UK factory output growth equals record but shortages loom - CBI
UK factory output rose at a joint-record pace in the past three months but worries about shortages of materials and labour were at their highest since the 1970s, a CBI survey showed.
Manufacturing output increased in 16 of 17 subsectors and volumes rose at the joint-fastest pace on record in the three months to July as the economy returned to growth, the Confederation of British Industry said. Growth was led by carmakers and transport equipment and food, drink and tobacco.
Total new orders rose at the quickest rate since 1974 as domestic orders grew at the fastest pace on record and export orders registered their first increase since January 2019. Employment in manufacturing rose at its fastest pace since 1973 and is expected to accelerate slightly in the next three months. Business optimism was strong despite a slight dip from the previous quarter.
But the CBI said concerns about availability of materials and components, skilled labour and plant capacity rose to a high not seen since the mid-1970s. Costs rising at the fastest pace since 1980 are feeding into output prices, it added.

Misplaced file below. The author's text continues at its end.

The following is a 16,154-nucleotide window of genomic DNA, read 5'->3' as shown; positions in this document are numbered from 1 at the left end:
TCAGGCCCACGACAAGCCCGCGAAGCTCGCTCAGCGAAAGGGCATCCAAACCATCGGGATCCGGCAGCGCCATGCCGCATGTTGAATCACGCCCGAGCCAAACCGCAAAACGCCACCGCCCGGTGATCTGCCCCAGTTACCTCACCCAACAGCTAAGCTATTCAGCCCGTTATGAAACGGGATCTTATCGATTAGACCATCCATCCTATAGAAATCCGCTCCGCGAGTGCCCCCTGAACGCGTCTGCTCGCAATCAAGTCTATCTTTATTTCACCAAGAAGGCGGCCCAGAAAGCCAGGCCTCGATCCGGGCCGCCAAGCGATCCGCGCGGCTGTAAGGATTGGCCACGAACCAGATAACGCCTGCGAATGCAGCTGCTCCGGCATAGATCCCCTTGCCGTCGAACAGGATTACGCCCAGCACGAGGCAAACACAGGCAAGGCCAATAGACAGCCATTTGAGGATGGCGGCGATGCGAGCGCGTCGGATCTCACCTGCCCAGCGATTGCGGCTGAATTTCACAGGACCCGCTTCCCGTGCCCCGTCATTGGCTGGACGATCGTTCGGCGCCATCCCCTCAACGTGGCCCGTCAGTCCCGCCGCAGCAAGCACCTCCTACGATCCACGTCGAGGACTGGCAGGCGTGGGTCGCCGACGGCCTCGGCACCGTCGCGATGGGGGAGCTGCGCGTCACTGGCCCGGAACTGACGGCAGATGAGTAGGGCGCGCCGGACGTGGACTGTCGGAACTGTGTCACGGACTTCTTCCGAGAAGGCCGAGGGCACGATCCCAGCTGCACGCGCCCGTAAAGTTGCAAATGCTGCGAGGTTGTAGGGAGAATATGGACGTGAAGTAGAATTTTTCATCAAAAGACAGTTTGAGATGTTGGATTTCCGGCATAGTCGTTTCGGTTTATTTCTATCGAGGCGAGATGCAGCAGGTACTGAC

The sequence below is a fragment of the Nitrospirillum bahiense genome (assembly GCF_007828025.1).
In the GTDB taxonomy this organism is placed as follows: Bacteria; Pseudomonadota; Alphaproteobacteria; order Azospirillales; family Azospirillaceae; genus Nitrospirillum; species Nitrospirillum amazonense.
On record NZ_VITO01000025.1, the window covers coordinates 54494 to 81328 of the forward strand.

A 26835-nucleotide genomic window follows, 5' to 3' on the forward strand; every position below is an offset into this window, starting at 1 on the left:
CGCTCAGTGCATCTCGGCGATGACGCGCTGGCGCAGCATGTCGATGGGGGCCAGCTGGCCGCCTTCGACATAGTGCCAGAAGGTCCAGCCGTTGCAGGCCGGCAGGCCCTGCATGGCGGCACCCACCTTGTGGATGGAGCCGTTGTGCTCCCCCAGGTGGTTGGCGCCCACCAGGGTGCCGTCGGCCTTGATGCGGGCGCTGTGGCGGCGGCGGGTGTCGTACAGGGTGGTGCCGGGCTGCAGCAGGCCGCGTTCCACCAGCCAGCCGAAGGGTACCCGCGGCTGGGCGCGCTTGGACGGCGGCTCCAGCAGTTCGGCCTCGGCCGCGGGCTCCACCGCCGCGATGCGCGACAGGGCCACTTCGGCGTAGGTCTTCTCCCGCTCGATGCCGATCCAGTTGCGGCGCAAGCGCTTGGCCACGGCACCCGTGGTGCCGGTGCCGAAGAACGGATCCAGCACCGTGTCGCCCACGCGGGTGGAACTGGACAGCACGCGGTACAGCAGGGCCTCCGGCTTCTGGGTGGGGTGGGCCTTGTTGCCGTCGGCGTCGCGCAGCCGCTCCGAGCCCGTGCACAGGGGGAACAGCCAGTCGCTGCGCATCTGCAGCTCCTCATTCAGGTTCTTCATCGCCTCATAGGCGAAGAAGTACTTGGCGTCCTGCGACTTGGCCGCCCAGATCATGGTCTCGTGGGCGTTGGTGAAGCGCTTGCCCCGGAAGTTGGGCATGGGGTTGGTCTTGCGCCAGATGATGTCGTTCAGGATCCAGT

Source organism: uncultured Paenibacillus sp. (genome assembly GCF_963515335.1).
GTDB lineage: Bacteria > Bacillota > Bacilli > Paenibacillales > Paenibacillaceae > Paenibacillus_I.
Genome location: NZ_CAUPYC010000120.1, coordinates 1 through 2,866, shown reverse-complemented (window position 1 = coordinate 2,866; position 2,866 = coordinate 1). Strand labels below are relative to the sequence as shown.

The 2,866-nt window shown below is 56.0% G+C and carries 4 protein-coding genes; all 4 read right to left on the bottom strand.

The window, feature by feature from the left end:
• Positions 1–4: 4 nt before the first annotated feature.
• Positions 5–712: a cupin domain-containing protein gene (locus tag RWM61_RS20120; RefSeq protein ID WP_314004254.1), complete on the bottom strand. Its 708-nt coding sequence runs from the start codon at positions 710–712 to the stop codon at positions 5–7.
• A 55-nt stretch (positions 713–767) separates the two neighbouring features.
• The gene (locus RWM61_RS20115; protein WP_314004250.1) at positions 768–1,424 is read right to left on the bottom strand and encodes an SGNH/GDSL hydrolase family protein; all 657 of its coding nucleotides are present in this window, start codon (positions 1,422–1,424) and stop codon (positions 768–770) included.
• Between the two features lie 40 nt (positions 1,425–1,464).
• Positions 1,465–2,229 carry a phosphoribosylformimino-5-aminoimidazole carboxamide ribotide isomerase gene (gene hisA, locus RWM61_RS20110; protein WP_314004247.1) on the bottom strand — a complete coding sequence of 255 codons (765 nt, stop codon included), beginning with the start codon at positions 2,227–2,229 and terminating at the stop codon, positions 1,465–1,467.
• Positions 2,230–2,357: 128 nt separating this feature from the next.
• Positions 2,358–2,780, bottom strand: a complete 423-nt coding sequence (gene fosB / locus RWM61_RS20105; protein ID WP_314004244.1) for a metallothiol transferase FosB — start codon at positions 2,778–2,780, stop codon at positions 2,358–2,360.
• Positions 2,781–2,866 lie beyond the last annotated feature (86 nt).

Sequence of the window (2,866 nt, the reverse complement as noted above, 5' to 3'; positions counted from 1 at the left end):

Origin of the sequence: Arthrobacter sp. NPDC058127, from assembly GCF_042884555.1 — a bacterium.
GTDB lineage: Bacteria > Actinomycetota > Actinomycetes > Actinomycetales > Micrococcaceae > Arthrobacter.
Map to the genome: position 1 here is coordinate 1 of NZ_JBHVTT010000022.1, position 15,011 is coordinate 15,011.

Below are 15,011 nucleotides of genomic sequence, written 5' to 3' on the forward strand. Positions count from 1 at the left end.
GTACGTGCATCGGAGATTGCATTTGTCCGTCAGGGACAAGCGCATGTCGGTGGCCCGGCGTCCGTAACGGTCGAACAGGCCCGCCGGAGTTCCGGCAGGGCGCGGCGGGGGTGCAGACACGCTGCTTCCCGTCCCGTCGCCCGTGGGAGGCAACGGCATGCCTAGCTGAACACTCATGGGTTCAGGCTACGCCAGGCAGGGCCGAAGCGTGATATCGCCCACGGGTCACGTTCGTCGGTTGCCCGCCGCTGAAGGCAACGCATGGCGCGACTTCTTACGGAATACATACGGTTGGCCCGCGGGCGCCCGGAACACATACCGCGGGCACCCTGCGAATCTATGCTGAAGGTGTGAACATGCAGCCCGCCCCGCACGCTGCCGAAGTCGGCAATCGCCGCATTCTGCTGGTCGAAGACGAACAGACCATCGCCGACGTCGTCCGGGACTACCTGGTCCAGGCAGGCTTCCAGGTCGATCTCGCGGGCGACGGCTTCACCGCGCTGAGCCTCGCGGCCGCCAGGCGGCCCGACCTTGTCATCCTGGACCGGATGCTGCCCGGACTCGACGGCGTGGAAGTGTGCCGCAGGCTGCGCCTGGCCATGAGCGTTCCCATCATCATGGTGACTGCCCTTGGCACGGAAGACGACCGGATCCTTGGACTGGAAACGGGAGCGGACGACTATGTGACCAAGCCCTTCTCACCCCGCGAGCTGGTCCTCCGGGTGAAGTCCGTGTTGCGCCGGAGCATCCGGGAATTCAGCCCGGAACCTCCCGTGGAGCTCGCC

Rain Newton-Smith, the CBI's chief economist, said: “Record growth in manufacturing output volumes is further evidence that UK industry is reawakening following the economic ravages of the pandemic. Demand is rising rapidly, leading businesses to hire more staff and plan further investment in plant and machinery and training.
“Yet other challenges lie ahead. Acute staff shortages evident across the economy are biting deeply within manufacturing, with skills in short supply and the number of people isolating climbing steeply."
Cost growth is predicted to ease over the next three months but remain high and domestic output price inflation is expected to accelerate further. Rising output prices could be a headache for the Bank of England as it seeks to keep inflation under control while supporting economic growth.